Give Me a Cig or Face the Sword! And Kavanaugh Facing Down the Democrat Horde
Hello everyone and welcome to our USA Really daily podcast for September 28. For USA Really, I’m Jesse Dominick, and we’re going to wade through a number of can’t-miss pieces today, including some on Trump at the UN, police brutality, Brett Kavanaugh, a whackjob at a wedding with a sword.
And first we have something really special for you: USA Really’s first ever journalism contest. It’s called the Global Democracy Award and it’s for everyone, but especially for independent journalists, writers, activists, artists, script writers and media-members. All adult citizens (persons or collectives) of the United States can take part in the competition. The competition will be held between 5 nominees. The winner will be determined through a two-tiered transparent system: 50% through USA Really readers (via voting on the site), and 50% by an independent jury.
Details will be available on the site on Monday October 1, so definitely keep an eye out for that.
Now, as usual, we’re going to start with a look at yesterday’s later pieces that came out after the podcast.
Our first piece from last night takes a look at Wednesdays’ final-round match in the Lamar Hunt U.S. Open Cup, America’s oldest soccer championship, between the Houston Dynamo and the Philadelphia Union. The hero of the match was 23-year-old Colombian forward Mauro Manotas who had two goals. This is the first Lamar Hunt for the Houston Dynamo, and their first championship trophy since winning the MLS Cup twice in a row in 2006 and 2007.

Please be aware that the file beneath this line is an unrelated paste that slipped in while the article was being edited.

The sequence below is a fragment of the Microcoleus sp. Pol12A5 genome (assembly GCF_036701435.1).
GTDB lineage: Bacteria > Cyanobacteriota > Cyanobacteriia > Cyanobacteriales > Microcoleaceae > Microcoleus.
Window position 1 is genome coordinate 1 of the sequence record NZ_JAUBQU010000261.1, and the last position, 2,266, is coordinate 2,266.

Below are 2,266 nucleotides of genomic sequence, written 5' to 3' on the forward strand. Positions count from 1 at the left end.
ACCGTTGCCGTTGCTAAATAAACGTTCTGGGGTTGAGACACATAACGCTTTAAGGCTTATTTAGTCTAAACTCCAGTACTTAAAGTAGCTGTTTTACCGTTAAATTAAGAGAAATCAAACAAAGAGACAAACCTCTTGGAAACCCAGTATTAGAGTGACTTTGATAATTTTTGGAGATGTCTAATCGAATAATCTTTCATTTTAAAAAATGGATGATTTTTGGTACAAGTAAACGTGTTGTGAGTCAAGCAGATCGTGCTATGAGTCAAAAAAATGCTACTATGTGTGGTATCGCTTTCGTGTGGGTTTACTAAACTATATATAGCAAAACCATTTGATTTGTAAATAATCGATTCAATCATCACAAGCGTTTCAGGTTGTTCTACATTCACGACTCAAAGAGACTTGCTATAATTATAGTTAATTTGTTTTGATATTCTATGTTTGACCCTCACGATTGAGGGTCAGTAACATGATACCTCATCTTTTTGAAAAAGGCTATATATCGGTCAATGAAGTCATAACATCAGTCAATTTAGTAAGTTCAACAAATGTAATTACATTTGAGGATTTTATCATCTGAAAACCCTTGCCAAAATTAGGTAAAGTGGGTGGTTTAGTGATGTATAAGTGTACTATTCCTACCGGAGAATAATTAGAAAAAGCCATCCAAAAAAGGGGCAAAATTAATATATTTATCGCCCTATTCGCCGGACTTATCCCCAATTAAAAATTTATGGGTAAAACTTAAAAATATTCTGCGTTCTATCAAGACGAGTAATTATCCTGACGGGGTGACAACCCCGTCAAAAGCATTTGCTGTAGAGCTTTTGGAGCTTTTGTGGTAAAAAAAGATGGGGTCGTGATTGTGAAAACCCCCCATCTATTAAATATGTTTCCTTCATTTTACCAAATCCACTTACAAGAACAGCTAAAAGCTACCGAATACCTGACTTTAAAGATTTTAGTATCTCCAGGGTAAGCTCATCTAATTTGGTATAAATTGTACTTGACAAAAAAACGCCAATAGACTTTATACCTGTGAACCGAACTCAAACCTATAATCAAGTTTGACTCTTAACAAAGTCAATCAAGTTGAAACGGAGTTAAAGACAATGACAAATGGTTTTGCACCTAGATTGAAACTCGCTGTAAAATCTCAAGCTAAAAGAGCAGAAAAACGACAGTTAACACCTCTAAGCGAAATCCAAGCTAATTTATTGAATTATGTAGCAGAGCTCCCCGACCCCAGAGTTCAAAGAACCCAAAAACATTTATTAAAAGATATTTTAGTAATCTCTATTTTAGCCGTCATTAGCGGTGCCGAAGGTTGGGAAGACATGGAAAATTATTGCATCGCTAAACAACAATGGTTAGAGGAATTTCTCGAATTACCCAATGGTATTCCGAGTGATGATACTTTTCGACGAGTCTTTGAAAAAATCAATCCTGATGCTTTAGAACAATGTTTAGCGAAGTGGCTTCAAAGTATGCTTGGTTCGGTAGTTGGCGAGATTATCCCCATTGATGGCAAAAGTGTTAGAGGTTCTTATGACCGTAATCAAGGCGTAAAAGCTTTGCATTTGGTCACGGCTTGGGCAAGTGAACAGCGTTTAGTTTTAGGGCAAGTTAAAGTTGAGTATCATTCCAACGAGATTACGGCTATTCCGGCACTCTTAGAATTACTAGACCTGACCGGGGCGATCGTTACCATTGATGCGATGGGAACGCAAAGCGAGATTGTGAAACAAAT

Police brutality is certainly a hot topic lately. In hindsight, some of the incidents turn out to have been exaggerated, or justified, while some are just clear examples of unnecessary force and brutality. Whatever the case, the public eye is certainly on the police. Now, Yakima, Washington residents are outraged after a video of police beating a teenager emerged on Facebook. According to the police department, an officer sprayed the young man in the face with pepper spray, then knocked him to the ground, kicking him in the back and beating him, while other police officers yelled “Get on the ground!” The department admitted that the officer had used “force while effecting an arrest,” but offered no other details. The boy’s attorney called the officer’s conduct “abusive and unacceptable,” and noted that the family wants justice. Checkout our piece for the rest of the sad details of this story.